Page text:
14ymedio, Reinaldo Escobar, Havana, June 10, 2020 — Raul Castro appears in photo accompanying a Granma newspaper article about his most recent public appearance. Whether measured in pixels or centimeters, the image of the First Secretary of the Communist Party takes up barely two percent of the photo.
Although the headline states that it was the Army General who presided over a session of the Politburo, the article does not provide any actual quotes of the “clear directions” he gave. The editor is forced to resort to impersonal language, stating that “the work of our people was recognized” and reiterating” that “lack of discipline must be guarded against.”
A week after his 89th birthday, this half-hearted appearance only serves to feed rumors about Raul Castro’s inability to lead the country under the current constitution’s much disliked Article 5.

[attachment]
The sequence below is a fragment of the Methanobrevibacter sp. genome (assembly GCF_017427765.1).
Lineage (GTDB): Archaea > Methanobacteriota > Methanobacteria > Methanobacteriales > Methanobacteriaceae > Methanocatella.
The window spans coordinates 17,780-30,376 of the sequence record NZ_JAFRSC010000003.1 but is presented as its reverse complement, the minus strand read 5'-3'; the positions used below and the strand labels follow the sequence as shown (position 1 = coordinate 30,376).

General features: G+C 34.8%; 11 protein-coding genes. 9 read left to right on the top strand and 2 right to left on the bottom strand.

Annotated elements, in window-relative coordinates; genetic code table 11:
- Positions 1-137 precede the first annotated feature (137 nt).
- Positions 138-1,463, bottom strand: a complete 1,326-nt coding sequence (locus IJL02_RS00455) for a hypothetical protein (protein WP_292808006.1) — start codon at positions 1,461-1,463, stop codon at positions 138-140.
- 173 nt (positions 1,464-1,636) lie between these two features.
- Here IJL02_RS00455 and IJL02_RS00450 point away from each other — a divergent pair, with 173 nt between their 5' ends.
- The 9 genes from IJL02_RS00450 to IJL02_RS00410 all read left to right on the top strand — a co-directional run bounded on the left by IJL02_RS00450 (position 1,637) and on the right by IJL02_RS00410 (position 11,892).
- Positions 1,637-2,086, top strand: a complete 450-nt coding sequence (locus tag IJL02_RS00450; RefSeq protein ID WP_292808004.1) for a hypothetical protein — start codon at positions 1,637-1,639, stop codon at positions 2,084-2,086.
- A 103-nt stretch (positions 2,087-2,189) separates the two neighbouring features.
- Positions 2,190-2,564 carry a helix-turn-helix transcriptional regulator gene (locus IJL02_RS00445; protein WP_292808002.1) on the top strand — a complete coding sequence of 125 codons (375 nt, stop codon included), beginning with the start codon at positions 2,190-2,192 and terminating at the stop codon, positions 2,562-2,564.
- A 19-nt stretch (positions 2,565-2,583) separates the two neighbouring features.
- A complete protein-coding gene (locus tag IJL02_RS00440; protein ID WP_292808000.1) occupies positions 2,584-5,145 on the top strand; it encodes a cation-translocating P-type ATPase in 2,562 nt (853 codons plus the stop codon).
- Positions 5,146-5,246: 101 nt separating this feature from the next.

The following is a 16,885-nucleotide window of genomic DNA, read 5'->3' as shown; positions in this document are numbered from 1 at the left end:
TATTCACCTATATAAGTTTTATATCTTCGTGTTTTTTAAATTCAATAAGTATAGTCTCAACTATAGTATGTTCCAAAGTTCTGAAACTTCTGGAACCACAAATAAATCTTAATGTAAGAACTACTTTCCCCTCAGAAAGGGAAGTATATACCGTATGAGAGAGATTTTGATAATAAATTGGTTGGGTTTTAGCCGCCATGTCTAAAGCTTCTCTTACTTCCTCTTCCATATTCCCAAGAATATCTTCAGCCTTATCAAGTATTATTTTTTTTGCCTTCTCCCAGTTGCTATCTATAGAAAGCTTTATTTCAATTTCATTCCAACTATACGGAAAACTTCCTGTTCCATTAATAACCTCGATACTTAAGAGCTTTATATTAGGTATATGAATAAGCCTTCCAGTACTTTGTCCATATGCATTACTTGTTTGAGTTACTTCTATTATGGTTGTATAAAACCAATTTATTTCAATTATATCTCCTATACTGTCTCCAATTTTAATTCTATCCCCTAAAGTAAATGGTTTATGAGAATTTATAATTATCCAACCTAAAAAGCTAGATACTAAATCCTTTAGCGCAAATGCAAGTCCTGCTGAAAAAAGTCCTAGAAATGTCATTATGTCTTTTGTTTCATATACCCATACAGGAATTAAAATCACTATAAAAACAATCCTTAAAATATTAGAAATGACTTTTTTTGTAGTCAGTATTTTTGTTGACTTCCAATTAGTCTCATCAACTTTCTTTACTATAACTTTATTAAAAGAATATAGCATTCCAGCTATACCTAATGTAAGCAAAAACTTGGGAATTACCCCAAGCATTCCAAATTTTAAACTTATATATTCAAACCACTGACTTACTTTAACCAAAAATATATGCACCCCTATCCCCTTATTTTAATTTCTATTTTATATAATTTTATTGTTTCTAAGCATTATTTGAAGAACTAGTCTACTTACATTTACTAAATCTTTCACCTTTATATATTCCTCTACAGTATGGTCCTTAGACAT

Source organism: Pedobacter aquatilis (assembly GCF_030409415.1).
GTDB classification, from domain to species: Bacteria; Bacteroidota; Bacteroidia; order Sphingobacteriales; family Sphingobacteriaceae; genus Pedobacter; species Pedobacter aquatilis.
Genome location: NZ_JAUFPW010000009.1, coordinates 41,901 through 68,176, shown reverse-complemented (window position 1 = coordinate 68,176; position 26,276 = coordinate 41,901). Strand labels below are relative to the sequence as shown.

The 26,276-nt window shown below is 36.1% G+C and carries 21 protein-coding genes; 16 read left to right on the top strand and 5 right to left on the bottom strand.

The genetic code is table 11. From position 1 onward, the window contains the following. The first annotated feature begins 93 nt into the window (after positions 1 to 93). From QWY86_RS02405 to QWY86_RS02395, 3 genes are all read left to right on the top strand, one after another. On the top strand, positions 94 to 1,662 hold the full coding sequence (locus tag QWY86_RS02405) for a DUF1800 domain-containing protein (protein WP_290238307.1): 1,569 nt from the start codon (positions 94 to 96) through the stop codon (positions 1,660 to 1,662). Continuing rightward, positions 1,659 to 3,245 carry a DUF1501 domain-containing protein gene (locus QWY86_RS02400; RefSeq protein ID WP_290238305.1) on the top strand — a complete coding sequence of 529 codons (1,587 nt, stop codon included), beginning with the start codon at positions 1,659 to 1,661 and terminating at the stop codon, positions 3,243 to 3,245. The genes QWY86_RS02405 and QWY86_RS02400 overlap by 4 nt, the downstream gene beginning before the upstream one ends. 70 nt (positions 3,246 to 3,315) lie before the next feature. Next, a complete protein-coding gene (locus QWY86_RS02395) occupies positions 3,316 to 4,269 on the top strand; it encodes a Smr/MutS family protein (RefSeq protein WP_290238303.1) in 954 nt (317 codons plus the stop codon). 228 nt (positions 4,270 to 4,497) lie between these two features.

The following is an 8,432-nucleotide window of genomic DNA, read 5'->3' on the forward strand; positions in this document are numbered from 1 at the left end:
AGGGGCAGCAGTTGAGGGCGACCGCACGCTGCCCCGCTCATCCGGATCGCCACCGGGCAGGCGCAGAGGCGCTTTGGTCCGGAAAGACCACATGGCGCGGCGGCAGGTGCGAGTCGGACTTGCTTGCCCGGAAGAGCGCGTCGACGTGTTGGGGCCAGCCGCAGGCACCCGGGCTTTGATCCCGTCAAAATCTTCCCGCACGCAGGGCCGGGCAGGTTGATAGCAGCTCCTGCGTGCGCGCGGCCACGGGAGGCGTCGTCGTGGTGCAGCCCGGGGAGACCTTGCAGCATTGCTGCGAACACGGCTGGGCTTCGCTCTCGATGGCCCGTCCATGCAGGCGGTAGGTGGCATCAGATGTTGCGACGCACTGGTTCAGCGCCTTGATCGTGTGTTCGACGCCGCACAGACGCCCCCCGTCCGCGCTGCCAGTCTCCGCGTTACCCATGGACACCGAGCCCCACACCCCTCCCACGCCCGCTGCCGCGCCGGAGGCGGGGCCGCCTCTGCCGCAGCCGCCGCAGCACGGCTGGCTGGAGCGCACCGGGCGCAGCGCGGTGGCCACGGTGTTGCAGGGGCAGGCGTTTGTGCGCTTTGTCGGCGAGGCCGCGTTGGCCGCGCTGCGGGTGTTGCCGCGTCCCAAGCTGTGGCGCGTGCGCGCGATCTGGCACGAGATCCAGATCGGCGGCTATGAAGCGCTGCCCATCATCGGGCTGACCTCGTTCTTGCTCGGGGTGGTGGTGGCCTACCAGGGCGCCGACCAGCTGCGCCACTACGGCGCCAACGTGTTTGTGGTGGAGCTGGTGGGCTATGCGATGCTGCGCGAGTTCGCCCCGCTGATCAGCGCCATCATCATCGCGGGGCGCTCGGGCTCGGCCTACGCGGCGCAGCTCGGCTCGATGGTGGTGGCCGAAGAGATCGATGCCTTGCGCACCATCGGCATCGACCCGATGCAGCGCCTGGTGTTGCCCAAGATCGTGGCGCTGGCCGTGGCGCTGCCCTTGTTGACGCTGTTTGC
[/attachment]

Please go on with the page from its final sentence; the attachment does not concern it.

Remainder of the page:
Keeping in mind the traditional suspicion with which Cubans read between the lines of whatever the official press has to say or not say, it is obvious that the decoded message should read as follows: Raul Castro will not be around ten months from now to announce his final retirement at the VIII Communist Party Congress.
Playing for time has been the younger Castro brother’s specialty. He called upon us to do everything “slowly but surely*.” He constantly warned that change will happen gradually, even when it seemed increasingly urgent to speed up reforms. This has allowed him to enjoy the irresponsible peace of mind of those who privately chose as their motto “after me, the deluge.”
If it were just about the fate of one person, this issue would be unimportant. But behind all the postponements the future has gone through on this island, there are the many cancelled dreams, aspirations and projects of millions of Cubans.
Translator’s note: The original phrase in Spanish is: “Sin prisa pero sin pausa” — literally: ‘without haste but without pause’.
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